GPU Performance

3DMark

Although it's our first GPU test, 3DMark doesn't do much to show Adreno 420 in a good light. 3DMark isn't the most GPU intensive test we have, but here we see marginal increases over Snapdragon 800/Adreno 330. I would be interested in seeing if there are any improvements on the power consumption front since performance doesn't really change.

3DMark 1.2 Unlimited - Overall

3DMark 1.2 Unlimited - Graphics

3DMark 1.2 Unlimited - Physics

 

Basemark X 1.1

Basemark X 1.1 starts to show a difference between Adreno 420 and 330. At medium quality settings we see a 25% increase in performance over the Snapdragon 801 based Adreno 330 devices. Move to higher quality settings and the performance advantage increases to over 50%. Here even NVIDIA's Shield with Tegra 4 cooled by a fan can't outperform the Adreno 420 GPU.

BaseMark X 1.1 - Overall (Medium)

BaseMark X 1.1 - Overall (High Quality)

BaseMark X 1.1 - Dunes (Medium, Offscreen)

BaseMark X 1.1 - Hangar (Medium, Offscreen)

BaseMark X 1.1 - Dunes (High Quality, Offscreen)

BaseMark X 1.1 - Hangar (High Quality, Offscreen)

GFXBench 3.0

GFXBench 3.0 Manhattan (Onscreen)

Manhattan continues to be a very stressful test but the onscreen results are pretty interesting. Adreno 420 can drive a 2560 x 1440 display at the same frame rate that Adreno 330 could drive a 1080p display.

GFXBench 3.0 Manhattan (Offscreen)

In an apples to apples comparison at the same resolution, Adreno 430 is over 50% faster than Adreno 330. It's also faster than the PowerVR G6430 in the iPad Air.

GFXBench 3.0 T-Rex HD (Onscreen)

Once again we see an example where Adreno 420 is able to drive the MDP/T's panel at 2560 x 1440 at the same performance as Adreno 330 can deliver at 1080p

GFXBench 3.0 T-Rex HD (Offscreen)

At 1080p, the Adreno 420/S805 advantage grows to 45%.

I've included all of the low level GFXBench tests below if you're interested in digging any deeper. It's interesting that we don't see a big increase in the ALU test but far larger increases in the alpha blending and fill rate tests.

GFXBench 3.0 ALU Test (Onscreen)

GFXBench 3.0 ALU Test (Offscreen)

GFXBench 3.0 Alpha Blending Test (Onscreen)

GFXBench 3.0 Alpha Blending Test (Offscreen)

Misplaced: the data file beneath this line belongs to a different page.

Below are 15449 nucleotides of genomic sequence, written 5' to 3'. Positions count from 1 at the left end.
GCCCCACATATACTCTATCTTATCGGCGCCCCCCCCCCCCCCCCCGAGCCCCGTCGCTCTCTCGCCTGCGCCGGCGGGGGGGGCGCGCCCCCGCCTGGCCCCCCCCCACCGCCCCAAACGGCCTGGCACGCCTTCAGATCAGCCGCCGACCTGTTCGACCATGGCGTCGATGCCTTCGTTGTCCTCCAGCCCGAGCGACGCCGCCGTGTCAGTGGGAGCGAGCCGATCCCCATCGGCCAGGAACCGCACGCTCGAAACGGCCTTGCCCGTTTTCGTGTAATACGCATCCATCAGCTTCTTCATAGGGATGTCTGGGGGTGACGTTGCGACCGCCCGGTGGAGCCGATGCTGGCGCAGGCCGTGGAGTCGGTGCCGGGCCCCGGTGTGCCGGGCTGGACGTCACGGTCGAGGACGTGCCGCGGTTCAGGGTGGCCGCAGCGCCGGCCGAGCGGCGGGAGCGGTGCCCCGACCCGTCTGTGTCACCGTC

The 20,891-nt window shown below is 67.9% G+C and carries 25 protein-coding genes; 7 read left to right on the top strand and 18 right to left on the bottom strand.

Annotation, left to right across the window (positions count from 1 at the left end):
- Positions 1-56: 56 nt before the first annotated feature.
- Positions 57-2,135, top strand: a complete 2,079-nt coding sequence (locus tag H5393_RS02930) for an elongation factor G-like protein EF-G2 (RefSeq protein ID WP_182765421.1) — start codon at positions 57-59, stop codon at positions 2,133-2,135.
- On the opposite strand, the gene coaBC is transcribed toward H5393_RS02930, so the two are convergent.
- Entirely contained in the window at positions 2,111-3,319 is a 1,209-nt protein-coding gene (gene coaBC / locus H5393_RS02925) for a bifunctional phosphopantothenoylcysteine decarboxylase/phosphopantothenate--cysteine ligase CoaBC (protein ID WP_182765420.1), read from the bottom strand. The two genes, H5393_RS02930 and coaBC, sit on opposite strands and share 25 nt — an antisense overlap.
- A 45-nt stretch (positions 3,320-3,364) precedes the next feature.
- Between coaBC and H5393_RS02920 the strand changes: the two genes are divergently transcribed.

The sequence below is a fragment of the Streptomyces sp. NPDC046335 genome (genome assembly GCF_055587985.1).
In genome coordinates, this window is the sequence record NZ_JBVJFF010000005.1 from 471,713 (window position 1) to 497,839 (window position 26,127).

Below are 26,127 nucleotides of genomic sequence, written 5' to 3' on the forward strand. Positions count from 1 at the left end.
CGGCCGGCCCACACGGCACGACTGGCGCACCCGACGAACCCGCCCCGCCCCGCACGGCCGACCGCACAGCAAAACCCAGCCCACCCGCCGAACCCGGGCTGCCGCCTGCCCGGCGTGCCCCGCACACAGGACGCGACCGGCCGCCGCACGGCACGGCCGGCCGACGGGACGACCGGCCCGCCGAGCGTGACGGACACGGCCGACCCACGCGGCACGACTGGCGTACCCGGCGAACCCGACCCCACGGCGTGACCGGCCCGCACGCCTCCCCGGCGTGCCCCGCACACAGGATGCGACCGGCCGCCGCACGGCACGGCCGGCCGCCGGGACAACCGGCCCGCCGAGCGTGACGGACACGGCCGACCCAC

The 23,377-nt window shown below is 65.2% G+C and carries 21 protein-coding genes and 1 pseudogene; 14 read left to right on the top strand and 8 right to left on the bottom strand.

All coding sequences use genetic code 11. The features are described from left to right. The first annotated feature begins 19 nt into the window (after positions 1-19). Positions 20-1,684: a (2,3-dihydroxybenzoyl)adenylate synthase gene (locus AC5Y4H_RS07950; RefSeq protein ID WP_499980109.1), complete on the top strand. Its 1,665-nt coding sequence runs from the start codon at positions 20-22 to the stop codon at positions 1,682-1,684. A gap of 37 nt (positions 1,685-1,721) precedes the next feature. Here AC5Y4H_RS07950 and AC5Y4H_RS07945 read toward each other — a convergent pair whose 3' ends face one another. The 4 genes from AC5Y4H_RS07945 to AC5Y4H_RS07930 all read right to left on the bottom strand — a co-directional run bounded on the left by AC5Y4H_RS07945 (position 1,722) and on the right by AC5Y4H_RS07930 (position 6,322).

GFXBench 3.0 Driver Overhead Test (Offscreen)

GFXBench 3.0 Driver Overhead Test (Onscreen)

GFXBench 3.0 Fill Rate Test (Offscreen)

GFXBench 3.0 Fill Rate Test (Onscreen)

CPU Performance Final Words
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  • B.Jay - Wednesday, May 21, 2014 - link

    Too bad it seems like the LG G3 might not have this beast... So close LG, so close! Reply
  • erikiksaz - Wednesday, May 21, 2014 - link

    I wonder what the scrolling performance will be like on the G3 given its resolution and "just" having an 801 chip. I feel like scrolling performance is finally good with the 1080p and the latest generation of processors, but are we going backwards in performance with the leap to 4k? Reply
  • Impulses - Thursday, May 22, 2014 - link

    Still dunno why they're pushing for even higher DPI on phones, seems almost absurd at this point. Reply
  • piroroadkill - Thursday, May 22, 2014 - link

    Because people are very, very simple in the head and think bigger numbers are better. Reply
  • Frenetic Pony - Thursday, May 22, 2014 - link

    "Now assembled by 100% more unpaid Chinese interns!" Reply
  • Vayra - Monday, June 02, 2014 - link

    High DPI phones will hopefully die a silent and quick death. Even 1080p is overkill for me on any screen smaller than 5 inch, and staying at 720p at that size is great for battery life... Reply
  • Teo222 - Thursday, June 05, 2014 - link

    I don't know man. The difference in pushing and power consumption and price between 720p and 1080p is not that much to deter from the noticeably better quality.

    Say what you will but I (with my less than perfect vision) can still see pixelation at battery indicators or other small elements. Not to mention native full HD content should you wish it. and obviously SOCs today able to cope with 1080p.
    Reply
  • Sabresiberian - Thursday, May 22, 2014 - link

    I'm not sure why some people spend as much effort deriding the push for higher pixel densities as they do. Most of it sounds more like sneering for the sake of sneering than having an actual point to make, to me (I'm not saying I know that to be the case here). One should at least make the effort to differentiate himself from the person telling us we should not try to improve the quality of what we see by reaching for more than 60 DPI not all that long ago, because that was "good enough".

    Human vision isn't the simple mechanism some people think it is. Research has shown a density of over 600 DPI can be useful. I tend to agree that there are other ways to make smart phones better at this point, and it's hard for me to imagine that I would be able to see any benefit beyond 300 DPI personally, but I'm not against increasing the ability of our technology to do more than we can use. Perhaps the technology will lead to improvements in other areas, like responsiveness, or fluidity. Seems to me that giving designing engineers all the power they could possibly use can't be a bad thing. :)
    Reply
  • Egg - Friday, May 23, 2014 - link

    Increased power draw, cost, performance issues. Reply
  • Frenetic Pony - Saturday, May 24, 2014 - link

    Hey looks reasons! Reply

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